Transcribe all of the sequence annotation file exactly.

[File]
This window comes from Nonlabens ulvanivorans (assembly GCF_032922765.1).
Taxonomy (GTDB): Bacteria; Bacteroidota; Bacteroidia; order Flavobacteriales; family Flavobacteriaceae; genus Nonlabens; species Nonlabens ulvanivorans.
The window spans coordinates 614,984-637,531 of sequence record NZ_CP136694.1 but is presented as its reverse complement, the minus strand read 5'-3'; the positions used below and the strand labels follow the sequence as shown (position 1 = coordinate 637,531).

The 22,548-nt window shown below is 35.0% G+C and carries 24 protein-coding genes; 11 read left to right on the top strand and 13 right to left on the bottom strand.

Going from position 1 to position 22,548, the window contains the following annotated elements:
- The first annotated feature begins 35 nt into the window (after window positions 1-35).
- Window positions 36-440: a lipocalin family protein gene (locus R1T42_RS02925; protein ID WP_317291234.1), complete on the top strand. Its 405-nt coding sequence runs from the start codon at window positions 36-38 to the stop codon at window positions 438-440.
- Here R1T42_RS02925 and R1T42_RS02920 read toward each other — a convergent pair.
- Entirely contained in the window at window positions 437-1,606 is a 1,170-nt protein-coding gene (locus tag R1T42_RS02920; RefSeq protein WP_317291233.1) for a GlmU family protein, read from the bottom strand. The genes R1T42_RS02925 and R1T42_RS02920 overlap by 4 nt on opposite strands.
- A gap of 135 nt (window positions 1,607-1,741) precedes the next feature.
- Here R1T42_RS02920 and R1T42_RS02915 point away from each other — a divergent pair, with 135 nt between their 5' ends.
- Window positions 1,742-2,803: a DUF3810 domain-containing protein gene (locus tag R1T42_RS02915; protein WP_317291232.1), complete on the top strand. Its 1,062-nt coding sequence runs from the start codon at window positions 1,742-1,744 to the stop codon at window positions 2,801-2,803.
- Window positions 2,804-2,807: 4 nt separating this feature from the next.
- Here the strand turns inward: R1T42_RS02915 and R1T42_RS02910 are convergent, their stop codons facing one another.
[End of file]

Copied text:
This window comes from Nonlabens ulvanivorans (assembly GCF_032922765.1).
Taxonomy (GTDB): Bacteria; Bacteroidota; Bacteroidia; order Flavobacteriales; family Flavobacteriaceae; genus Nonlabens; species Nonlabens ulvanivorans.
The window spans coordinates 614,984-637,531 of sequence record NZ_CP136694.1 but is presented as its reverse complement, the minus strand read 5'-3'; the positions used below and the strand labels follow the sequence as shown (position 1 = coordinate 637,531).

The 22,548-nt window shown below is 35.0% G+C and carries 24 protein-coding genes; 11 read left to right on the top strand and 13 right to left on the bottom strand.

Going from position 1 to position 22,548, the window contains the following annotated elements:
- The first annotated feature begins 35 nt into the window (after window positions 1-35).
- Window positions 36-440: a lipocalin family protein gene (locus R1T42_RS02925; protein ID WP_317291234.1), complete on the top strand. Its 405-nt coding sequence runs from the start codon at window positions 36-38 to the stop codon at window positions 438-440.
- Here R1T42_RS02925 and R1T42_RS02920 read toward each other — a convergent pair.
- Entirely contained in the window at window positions 437-1,606 is a 1,170-nt protein-coding gene (locus tag R1T42_RS02920; RefSeq protein WP_317291233.1) for a GlmU family protein, read from the bottom strand. The genes R1T42_RS02925 and R1T42_RS02920 overlap by 4 nt on opposite strands.
- A gap of 135 nt (window positions 1,607-1,741) precedes the next feature.
- Here R1T42_RS02920 and R1T42_RS02915 point away from each other — a divergent pair, with 135 nt between their 5' ends.
- Window positions 1,742-2,803: a DUF3810 domain-containing protein gene (locus tag R1T42_RS02915; protein WP_317291232.1), complete on the top strand. Its 1,062-nt coding sequence runs from the start codon at window positions 1,742-1,744 to the stop codon at window positions 2,801-2,803.
- Window positions 2,804-2,807: 4 nt separating this feature from the next.
- Here the strand turns inward: R1T42_RS02915 and R1T42_RS02910 are convergent, their stop codons facing one another.